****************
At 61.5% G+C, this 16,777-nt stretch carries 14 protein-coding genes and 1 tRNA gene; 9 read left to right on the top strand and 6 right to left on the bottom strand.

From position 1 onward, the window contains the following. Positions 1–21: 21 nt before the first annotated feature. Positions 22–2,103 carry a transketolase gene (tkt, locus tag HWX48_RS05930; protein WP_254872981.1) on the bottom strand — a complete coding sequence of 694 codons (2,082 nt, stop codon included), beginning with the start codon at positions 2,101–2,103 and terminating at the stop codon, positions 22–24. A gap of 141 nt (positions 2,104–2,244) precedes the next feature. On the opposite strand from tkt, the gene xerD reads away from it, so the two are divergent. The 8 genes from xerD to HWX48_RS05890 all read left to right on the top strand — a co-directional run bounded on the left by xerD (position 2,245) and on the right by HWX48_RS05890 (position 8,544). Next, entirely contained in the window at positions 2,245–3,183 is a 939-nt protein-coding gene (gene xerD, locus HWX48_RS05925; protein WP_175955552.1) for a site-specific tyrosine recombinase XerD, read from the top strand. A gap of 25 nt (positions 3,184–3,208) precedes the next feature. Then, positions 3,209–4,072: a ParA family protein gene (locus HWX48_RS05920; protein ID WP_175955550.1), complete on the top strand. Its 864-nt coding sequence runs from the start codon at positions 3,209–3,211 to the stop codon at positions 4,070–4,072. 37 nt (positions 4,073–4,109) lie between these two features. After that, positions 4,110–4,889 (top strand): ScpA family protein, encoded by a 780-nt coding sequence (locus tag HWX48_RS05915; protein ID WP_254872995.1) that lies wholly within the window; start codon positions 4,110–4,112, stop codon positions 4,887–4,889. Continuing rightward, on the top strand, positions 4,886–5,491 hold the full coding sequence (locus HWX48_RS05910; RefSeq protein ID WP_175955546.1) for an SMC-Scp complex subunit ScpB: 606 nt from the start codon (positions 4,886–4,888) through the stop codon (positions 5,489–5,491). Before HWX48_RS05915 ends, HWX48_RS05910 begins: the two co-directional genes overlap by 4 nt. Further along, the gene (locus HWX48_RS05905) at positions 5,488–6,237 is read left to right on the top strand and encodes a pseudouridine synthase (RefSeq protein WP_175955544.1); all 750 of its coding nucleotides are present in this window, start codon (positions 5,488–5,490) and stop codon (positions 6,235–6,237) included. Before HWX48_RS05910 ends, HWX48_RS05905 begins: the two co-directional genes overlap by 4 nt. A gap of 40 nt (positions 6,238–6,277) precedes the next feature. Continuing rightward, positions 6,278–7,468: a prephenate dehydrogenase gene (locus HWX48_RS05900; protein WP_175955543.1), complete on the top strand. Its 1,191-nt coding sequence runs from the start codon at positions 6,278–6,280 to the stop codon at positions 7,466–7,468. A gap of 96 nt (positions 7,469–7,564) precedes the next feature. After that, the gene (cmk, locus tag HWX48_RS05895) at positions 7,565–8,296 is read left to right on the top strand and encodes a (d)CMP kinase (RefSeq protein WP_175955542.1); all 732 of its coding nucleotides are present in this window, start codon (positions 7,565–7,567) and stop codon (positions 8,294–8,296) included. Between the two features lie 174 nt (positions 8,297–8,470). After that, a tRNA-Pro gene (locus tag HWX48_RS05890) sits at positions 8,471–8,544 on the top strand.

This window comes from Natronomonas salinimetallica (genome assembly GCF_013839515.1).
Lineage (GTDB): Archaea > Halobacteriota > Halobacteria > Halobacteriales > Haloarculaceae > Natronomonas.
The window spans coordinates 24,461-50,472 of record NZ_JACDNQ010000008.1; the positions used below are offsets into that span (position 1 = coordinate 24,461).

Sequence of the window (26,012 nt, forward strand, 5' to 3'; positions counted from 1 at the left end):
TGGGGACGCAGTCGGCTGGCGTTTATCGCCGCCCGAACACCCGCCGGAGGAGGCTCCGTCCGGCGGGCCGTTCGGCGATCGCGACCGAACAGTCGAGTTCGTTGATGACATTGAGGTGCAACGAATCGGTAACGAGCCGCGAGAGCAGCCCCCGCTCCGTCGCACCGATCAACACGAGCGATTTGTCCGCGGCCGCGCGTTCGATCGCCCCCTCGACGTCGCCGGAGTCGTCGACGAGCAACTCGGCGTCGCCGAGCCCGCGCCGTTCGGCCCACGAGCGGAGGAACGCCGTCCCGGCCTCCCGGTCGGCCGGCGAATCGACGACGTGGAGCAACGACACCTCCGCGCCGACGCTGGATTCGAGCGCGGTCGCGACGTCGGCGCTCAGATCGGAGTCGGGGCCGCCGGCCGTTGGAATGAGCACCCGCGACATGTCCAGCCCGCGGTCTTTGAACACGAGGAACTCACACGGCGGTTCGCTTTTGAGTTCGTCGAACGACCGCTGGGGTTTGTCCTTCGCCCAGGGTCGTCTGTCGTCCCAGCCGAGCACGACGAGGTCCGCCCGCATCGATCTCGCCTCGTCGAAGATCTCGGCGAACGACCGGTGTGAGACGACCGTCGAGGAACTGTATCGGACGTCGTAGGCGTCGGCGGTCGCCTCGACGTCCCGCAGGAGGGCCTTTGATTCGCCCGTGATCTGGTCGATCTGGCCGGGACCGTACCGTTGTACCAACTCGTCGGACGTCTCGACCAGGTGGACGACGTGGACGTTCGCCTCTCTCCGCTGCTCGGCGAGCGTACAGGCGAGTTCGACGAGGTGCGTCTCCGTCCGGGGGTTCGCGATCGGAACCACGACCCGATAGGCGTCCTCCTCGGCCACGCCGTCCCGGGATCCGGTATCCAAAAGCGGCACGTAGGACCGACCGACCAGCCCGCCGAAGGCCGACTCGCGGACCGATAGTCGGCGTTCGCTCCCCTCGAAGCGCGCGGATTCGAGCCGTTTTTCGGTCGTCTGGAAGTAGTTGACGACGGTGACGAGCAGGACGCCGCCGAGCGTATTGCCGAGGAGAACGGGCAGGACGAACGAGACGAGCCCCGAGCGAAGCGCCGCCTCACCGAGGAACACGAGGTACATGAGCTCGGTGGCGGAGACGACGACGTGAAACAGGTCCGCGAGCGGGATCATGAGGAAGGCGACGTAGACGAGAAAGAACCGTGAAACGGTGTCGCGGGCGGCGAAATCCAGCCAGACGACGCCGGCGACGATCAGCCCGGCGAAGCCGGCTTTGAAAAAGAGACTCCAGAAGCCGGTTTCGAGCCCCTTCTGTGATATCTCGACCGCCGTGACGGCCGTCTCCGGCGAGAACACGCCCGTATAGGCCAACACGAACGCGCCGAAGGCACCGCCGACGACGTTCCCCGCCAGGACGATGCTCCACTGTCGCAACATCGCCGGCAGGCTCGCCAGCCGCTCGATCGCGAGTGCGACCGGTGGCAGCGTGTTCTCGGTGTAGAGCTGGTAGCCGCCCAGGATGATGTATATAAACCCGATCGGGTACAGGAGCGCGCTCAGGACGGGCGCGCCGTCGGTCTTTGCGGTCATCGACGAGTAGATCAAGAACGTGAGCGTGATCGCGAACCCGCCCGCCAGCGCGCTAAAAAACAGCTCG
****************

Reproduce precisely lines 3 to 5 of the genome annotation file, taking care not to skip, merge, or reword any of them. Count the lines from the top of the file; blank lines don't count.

This window comes from Natronomonas salinimetallica (genome assembly GCF_013839515.1).
Lineage (GTDB): Archaea > Halobacteriota > Halobacteria > Halobacteriales > Haloarculaceae > Natronomonas.
The window spans coordinates 24,461-50,472 of record NZ_JACDNQ010000008.1; the positions used below are offsets into that span (position 1 = coordinate 24,461).